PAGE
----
Ask any HR person or business owner and they’ll tell you it’s hard to find good people. It seems as if there are more openings than applicants, but what if I told you there’s a hidden pool of talent out there and they bring unique perspectives that can improve your competitive advantage. I’m talking about neurodiverse individuals.
Neurodiversity refers to variation in the brain regarding sociability, learning, attention, mood, and other mental functions. It applies to a wide range of conditions including autism spectrum disorder, Asperger’s, attention deficit hyperactivity disorder (ADHD), dyslexia, dyspraxia, Tourette syndrome, and others.
Large companies like SAP, EY (formerly Ernst & Young), Hewlett Packard Enterprise, Microsoft, and others have found that neurodivergent candidates possess unique skills that make them ideal for certain jobs. Better still, recruiting individuals who have different ways of looking at problems and solutions creates a richer work environment for all employees.
Creating a Neurodiversity Program
- Neurodivergent employees
- Benefits of inclusion
- Improving the hiring process
- Implementing neurodiversity programs
What Makes Someone Neurodivergent?
The term was originated in the late 1990s by sociologist Judy Singer, who identifies as a woman with autism. Although neurodiversity encompasses the neurological conditions listed above, Singer argued that all people are neurodiverse because no two people are exactly the same. It’s important to note that neurodiversity challenges the medical model of disability, the idea that certain neurovariations are pathological and require treatment and be cured.
Neurodiversity advocates believe traits that were traditionally considered disabilities are simply variations, not flaws that need to be corrected. While these neurological variations may need support or accommodations, they should be embraced as part of the normal human experience. Some disability advocates challenged this belief because they say it ignores those with high support needs and may deter some from seeking treatment.
Neurodiverse people represent at least 20% of the adult population. Each year, about 500,000 autistic individuals graduate from high school. Some studies indicate up to 80 percent of all adults with autism are unemployed and those that do secure jobs are often underemployed or working part-time, low-wage jobs with no benefits.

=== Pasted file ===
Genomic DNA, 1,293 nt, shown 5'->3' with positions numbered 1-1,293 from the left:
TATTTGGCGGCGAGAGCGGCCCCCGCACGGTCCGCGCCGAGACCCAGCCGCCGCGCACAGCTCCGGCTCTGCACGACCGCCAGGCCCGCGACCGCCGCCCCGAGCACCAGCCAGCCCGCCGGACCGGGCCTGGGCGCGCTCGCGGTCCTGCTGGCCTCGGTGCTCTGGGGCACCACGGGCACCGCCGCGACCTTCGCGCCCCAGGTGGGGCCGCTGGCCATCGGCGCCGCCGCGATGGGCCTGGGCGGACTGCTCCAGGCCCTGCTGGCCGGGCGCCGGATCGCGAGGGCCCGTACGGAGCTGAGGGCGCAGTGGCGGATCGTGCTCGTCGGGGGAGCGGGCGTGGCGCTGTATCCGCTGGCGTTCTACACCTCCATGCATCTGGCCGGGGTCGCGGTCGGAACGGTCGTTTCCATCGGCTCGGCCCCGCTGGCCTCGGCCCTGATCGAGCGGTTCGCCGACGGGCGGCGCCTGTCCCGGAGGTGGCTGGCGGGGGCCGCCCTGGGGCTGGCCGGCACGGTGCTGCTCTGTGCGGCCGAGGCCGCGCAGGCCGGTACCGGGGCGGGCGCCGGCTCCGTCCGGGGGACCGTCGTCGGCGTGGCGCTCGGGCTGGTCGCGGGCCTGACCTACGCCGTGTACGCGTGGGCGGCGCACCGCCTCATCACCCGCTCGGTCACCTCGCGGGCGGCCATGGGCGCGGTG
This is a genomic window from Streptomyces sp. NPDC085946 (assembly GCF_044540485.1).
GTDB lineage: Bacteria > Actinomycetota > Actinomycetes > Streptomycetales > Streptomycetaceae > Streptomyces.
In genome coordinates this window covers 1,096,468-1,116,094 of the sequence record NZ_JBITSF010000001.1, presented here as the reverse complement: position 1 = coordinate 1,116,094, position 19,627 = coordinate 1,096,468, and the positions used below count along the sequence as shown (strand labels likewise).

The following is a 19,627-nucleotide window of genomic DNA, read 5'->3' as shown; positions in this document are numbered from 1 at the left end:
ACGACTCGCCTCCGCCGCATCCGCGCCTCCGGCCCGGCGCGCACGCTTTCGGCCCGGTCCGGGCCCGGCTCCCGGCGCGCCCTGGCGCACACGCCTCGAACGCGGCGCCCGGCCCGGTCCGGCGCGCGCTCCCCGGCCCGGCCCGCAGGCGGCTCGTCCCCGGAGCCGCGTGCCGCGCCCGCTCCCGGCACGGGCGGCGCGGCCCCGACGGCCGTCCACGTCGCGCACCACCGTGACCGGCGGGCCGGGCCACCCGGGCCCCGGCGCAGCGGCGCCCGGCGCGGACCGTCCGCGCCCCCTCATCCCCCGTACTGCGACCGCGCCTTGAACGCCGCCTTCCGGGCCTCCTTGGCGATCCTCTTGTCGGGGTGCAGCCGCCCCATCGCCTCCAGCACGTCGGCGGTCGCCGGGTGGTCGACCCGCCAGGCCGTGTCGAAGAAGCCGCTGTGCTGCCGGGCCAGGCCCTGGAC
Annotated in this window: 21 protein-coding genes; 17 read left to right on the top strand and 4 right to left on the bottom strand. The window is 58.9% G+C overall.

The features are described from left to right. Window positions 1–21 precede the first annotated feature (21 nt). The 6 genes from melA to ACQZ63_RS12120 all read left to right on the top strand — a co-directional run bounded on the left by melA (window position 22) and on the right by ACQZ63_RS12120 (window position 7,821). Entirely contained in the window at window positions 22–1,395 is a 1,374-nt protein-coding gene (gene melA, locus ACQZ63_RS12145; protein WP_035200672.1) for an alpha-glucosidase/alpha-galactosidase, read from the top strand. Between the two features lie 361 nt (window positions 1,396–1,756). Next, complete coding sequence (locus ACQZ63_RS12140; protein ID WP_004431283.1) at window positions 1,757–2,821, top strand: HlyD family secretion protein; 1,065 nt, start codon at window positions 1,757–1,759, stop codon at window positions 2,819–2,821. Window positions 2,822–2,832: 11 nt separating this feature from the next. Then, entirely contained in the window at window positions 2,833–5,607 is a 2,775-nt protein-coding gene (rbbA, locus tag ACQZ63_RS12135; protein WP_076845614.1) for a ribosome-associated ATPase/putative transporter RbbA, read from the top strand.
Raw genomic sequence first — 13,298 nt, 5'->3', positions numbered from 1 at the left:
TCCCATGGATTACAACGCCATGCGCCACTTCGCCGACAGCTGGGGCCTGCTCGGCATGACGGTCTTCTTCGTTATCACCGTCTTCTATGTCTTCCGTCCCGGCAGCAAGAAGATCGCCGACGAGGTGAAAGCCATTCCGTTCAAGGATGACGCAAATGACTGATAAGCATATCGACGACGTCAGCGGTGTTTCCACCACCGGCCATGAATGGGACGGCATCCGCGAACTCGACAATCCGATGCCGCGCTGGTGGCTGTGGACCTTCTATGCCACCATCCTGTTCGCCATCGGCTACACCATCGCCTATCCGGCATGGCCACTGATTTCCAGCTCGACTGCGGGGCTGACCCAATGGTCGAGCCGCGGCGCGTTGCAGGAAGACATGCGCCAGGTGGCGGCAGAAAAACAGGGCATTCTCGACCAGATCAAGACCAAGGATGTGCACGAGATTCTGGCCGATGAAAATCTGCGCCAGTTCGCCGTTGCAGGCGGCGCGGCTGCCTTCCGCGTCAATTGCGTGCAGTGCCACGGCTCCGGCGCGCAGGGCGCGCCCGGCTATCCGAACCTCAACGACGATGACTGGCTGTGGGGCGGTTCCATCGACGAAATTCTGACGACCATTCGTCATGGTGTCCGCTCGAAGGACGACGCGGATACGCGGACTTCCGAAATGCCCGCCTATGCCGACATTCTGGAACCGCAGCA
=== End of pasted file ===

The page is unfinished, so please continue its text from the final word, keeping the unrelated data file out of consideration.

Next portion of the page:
As an employer you can shift your thinking to view neurodiversity as a combination of traits that offer both strengths and challenges – just like any worker. For example, people with autism may have a greater ability to retain large amounts of information, focus for long periods of time, and perform repetitive tasks where accuracy, rules, and routines are important.
Likewise, candidates with ADHD often show higher levels of creativity and innovation and they tend to be very productive. People with dyspraxia, which affects movement and coordination can have improved strategic thinking, problem solving, determination, and may be highly motivated.
The environments in which neurodiverse people learn, work, and live can either facilitate or inhibit their growth, development, and success.
Much like physical variations (height, weight, etc.) neurodivergent individuals present strategic advantages for their employers. Companies who have implemented strong neurodiversity employment programs have seen increases in productivity and innovation and employee engagement. They’ve found tackling challenges in the workplace becomes easier when approached by many perspectives. Because neurodiverse employees think differently, they bring new perspectives to a company’s efforts which allows them to create value.
How can neurodivergent talent improve a company? Tax giant EY hired several employees with autism. Because they came from outside of the industry and approached problems in new ways, they challenged the company’s status quo. Seeing the company value this new perspective made other employees, including neurotypical people, more comfortable in bringing issues about management strategies to the attention of the organization, thus improving processes in the long run.
Many autistic people and other neurodiverse talent are gifted at pattern recognition, they work well in compliance, analytics, software testing, and even cybersecurity. Both Hewlett-Packard and SAP have seen teams that include neurodivergent talent generate significant innovations. In a Harvard Business Review article, software company SAP claimed one such team helped develop a technical fix worth an estimated $40 million in savings.